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Greek Word Study - Have To

“Aw, do I have to?” How common was the pitiful whine of my childhood! Bedtime, bath time, time to finish the vegetables—the response was predictable: “Do I have to?”

If only (I thought), if only I were older, bigger, richer, or more important. And then the ultimate one: if only I were God--then I wouldn’t have to do anything I didn’t want to do. Such is the typical understanding of God. Such is the teaching about God in the Old Testament. Words used of men are never used of God: must, have to, obligated, necessary.

Then we meet the Son of God, who was surprisingly well acquainted with the “have to” of life. (The Greek N.T. word is dei, which sounds like DAY, and means “it is necessary.”) Even at age twelve Jesus knew he “had to be” in his Father’s house (Luke 2:49). It was not an excuse; it was an obligation. Though he was Son, on this mission of salvation he learned always to obey the will of the Father.

As the messiah, Jesus knew that he “must” preach the kingdom of God (Luke 4:43). Repeatedly he warned his disciples that the Son of man “must” suffer many things and be killed and be raised again (Luke 9:22; 17:25; John 12:34; Matthew 26:54). Though it would have been easier to whine and quit, Jesus said, “I must keep going today and tomorrow and the next day—for surely no prophet can die outside Jerusalem” (Luke 13:33).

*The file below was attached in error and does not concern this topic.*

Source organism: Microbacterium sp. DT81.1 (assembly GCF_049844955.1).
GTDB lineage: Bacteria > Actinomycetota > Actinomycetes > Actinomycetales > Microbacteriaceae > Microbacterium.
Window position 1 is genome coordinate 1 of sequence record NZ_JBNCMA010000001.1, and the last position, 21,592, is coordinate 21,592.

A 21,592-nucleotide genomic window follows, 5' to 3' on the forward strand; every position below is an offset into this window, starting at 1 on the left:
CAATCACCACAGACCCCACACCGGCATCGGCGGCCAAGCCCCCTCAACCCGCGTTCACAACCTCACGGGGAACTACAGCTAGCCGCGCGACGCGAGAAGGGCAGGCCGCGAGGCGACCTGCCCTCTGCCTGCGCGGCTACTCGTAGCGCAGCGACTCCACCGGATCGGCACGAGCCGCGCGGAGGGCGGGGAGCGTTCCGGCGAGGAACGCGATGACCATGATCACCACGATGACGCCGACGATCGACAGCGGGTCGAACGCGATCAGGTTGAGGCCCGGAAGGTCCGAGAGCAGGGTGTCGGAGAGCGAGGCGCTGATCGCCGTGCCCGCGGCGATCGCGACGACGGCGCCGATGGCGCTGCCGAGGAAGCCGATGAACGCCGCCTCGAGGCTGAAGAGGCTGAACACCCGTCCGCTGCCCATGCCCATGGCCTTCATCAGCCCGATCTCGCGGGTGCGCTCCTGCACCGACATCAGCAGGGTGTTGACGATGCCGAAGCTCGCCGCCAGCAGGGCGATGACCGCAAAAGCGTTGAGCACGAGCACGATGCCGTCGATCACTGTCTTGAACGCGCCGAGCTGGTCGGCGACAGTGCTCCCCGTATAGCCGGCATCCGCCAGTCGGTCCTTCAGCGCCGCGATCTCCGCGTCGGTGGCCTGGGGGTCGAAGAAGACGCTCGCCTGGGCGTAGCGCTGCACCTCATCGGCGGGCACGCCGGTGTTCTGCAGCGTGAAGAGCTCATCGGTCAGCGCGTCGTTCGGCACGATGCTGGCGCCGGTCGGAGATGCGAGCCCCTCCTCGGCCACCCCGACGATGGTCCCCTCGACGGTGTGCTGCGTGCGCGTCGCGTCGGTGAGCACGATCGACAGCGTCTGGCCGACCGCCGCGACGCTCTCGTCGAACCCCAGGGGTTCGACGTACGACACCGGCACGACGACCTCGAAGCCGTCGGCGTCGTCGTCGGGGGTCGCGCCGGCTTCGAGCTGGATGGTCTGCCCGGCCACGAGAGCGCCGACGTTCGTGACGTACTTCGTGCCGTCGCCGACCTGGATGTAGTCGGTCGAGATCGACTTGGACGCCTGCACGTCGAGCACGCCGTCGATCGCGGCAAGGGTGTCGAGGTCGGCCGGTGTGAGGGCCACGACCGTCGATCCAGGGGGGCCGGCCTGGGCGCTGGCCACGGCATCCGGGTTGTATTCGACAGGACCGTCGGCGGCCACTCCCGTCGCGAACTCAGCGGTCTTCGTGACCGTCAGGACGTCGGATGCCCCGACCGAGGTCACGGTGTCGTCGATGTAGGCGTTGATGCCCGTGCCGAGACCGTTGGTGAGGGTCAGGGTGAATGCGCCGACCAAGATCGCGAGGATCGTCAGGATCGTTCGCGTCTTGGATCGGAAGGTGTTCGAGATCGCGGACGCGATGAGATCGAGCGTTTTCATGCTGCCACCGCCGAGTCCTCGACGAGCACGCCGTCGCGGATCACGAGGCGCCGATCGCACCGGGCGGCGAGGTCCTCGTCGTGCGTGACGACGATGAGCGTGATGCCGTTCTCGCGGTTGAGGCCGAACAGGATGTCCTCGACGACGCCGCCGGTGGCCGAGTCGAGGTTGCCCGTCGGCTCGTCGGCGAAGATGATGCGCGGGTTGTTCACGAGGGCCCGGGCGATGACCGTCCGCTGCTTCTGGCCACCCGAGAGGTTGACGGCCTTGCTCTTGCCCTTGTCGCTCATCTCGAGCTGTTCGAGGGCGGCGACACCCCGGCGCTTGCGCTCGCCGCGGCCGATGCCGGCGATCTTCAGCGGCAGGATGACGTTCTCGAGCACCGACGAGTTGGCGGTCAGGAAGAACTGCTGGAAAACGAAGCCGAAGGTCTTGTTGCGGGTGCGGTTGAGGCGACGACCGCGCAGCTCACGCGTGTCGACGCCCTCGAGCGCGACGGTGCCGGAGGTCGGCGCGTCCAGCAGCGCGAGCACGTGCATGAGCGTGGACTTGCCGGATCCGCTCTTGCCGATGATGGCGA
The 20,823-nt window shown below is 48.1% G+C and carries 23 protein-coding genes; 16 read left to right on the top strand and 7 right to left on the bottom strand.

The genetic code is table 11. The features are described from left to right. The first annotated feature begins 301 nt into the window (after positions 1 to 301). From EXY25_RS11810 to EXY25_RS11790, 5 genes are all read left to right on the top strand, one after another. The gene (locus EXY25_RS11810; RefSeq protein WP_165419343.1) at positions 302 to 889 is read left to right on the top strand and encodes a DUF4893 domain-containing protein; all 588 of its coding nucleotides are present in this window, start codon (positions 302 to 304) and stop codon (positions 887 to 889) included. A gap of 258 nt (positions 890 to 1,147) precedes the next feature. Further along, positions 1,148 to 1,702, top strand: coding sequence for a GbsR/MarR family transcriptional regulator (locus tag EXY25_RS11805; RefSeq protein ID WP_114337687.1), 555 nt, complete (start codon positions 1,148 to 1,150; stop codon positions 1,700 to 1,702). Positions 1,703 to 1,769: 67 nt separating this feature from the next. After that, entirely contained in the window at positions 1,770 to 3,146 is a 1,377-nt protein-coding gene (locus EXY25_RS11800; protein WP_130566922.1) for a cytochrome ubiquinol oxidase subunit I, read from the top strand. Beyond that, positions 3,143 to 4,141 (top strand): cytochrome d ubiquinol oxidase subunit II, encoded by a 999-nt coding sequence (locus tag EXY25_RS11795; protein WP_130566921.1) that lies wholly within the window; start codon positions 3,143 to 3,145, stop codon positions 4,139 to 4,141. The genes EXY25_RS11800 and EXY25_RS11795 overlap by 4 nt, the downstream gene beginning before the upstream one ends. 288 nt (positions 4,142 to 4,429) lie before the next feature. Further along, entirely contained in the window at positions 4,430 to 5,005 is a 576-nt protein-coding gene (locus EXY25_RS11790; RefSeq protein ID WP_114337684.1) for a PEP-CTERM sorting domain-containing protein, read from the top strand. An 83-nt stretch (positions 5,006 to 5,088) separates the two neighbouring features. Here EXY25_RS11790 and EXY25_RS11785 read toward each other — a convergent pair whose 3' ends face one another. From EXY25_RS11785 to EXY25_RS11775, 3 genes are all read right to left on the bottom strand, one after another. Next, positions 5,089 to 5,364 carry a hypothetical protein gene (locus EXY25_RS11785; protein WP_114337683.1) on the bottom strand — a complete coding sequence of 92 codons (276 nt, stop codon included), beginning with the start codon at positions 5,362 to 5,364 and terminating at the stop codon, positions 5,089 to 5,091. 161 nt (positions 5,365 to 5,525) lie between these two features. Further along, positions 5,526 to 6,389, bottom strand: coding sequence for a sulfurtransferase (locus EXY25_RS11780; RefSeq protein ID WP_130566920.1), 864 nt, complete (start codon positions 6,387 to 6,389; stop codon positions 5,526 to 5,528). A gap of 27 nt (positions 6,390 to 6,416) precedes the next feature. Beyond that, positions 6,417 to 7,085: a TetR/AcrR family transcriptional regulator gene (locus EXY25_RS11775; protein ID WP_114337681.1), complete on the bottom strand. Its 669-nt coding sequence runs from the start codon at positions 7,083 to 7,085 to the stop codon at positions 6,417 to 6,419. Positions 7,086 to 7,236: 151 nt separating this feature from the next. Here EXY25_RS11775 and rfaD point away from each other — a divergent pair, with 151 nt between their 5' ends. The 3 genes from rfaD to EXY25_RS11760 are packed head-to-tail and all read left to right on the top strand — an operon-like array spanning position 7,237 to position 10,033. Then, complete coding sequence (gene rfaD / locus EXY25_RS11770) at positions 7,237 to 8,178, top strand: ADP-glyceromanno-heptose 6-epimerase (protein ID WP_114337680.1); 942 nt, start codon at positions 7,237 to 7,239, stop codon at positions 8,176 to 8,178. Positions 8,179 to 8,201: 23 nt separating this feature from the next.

The Jews resisted this messiah who yielded to the “have to,” for they expected a leader who would take over and run things. We, on the other hand, resist a messiah who asks us to yield to the “have to,” for we expect to take over and run things for ourselves.

With the cross and the grave behind him, Jesus said with some exasperation to the two on the road to Emmaus, “Did not the Christ have to suffer these things and then enter his glory?” (Luke 24:26). Wasn’t it necessary? Wasn’t he obligated? Didn’t he have to?